MSDI Data: Geodetic Control

This committee is no longer active. This webpage provides a record of its activities.

Geodetic control serves as a common reference system for establishing coordinate positions for all geographic data. Traditionally, geodetic control points are established as permanent physical monuments placed in the ground and precisely marked, located, and documented. Specifying locations of features relative to geodetic control makes it possible to assess the locational accuracy of these features. Interest and activity regarding geodetic control has dramatically increased, corresponding to the need for accurate maps and surveys for geographic and land information systems.

The MSDI Plan for geodetic control envisions a state-local collaborative solution. The state assembles an electronic database about geodetic connected monuments and makes it readily available to all users over the Internet. The database features control survey monument data that are readily useable and meet the broad user communityís desired specifications for accuracy. Many organizations contribute information to the geodetic control network. A statewide solution for real time kinematic GPS surveying enables greater efficiencies to the data producing organizations. Funding and other incentives enable state agencies and local units of government to add to the control survey network and encourage participation and publication of their data.

The strategic plan for addressing the state's needs for geodetic control was being developed by a geodetic control data workgroup with assistance from the Strategic Plan Committee of the Governor's Council on Geographic Information.


The Geodetic Control network is a very high priority for professional surveyors, GIS developers and spatial data gatherers in Minnesota. Control surveys establish precise horizontal and vertical positions of geodetic monuments. These serve as the basis for originating or checking subordinate surveys for projects such as topographic and hydrographic mapping, property boundary delineation, route and construction planning, and design and layout. They are also essential as a reference framework for giving locations of data entered in Land Information Systems (LIS) and Geographic Information Systems (GIS).


  • The primary source for geodetic data is the National Geodetic Survey (NGS), which maintains a nationwide geodetic control network. This network of stations, the National Spatial Reference System, is documented in a national database available through the Internet.
  • The Minnesota Department of Transportation's (Mn/DOT) Geodetic Unit supplements the NGS survey stations with additional stations to establish control for Mn/DOT projects. The survey data for these stations is submitted to the NGS for final computation and publication. The Mn/DOT's Geodetic Unit also publishes its data through the Internet.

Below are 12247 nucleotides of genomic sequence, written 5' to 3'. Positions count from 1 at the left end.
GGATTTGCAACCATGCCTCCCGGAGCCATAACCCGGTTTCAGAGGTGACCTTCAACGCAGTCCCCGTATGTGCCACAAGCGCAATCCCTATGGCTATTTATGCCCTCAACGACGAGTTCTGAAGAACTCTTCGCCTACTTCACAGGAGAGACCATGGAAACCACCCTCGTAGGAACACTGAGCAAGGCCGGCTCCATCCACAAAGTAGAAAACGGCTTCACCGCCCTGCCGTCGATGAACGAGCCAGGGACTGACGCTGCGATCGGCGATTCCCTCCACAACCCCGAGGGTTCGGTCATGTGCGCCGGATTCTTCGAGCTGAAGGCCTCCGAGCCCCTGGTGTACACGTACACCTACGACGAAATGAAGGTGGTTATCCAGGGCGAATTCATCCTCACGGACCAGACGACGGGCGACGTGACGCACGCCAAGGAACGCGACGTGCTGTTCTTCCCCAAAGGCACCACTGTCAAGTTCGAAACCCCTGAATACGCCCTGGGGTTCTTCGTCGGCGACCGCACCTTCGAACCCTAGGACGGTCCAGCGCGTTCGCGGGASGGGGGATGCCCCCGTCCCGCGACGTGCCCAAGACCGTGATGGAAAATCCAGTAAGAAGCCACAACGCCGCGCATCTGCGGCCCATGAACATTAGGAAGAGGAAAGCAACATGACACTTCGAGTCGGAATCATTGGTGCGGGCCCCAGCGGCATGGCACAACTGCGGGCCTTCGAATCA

• Mn/DOTís Geodetic Unit has completed the densification of the High Accuracy Reference Network (HARN) system to a 25-kilometer grid. The Geodetic Unit is working with Minnesota counties to place permanent physical monuments at three-mile intervals. These densification projects are helping to develop a statewide geodetic control network with centimeter accuracy. This accuracy provides better geodetic control for right-of-way acquisition, construction, maintenance, and GIS data collection.
  • Global Positioning System (GPS) technology and the completion of the Continuously Operation Reference Stations (CORS) has given the Minnesota surveying and mapping communities the ability to develop georeferenced databases with a one-to-three-meter accuracy. Higher accuracies are still needed in many areas of surveying and mapping.
  • Mn/DOT has completed testing a Virtual Reference System (VRS) in the Twin Cities. This wireless communication system allows GPS users with differential signal collection capabilities to gather real-time location information. A proposed statewide network of 125 permanent continuously operating GPS base stations, broadcasting and storing centimeter accuracy GPS signal correction messages, along with the positioning technology of the GPS, will provide the ability to obtain precise horizontal and vertical measurements in real-time.


The MSDI Data Plan for geodetic control (version 1.1) was completed in May 2003 and reformatted in August 2003.


The current state geodetic control network is supported in Mn/DOTís operating budget. Costs to complete densification, expand the GPS referencing system, facilitate data entry, and expand local participation have not been determined.


  • Formalize Mn/DOTís role as data steward. An expanded statewide geodetic control network would be built by the state of Minnesota and made accessible to all users.
  • Improve tools to allow counties and other land holding entities to add their data to the statewide geodetic control database.
  • More local participation is needed to densify the geodetic control system.
  • Funding and other incentives are needed to encourage state and local units of government to publish their data to the statewide control survey framework.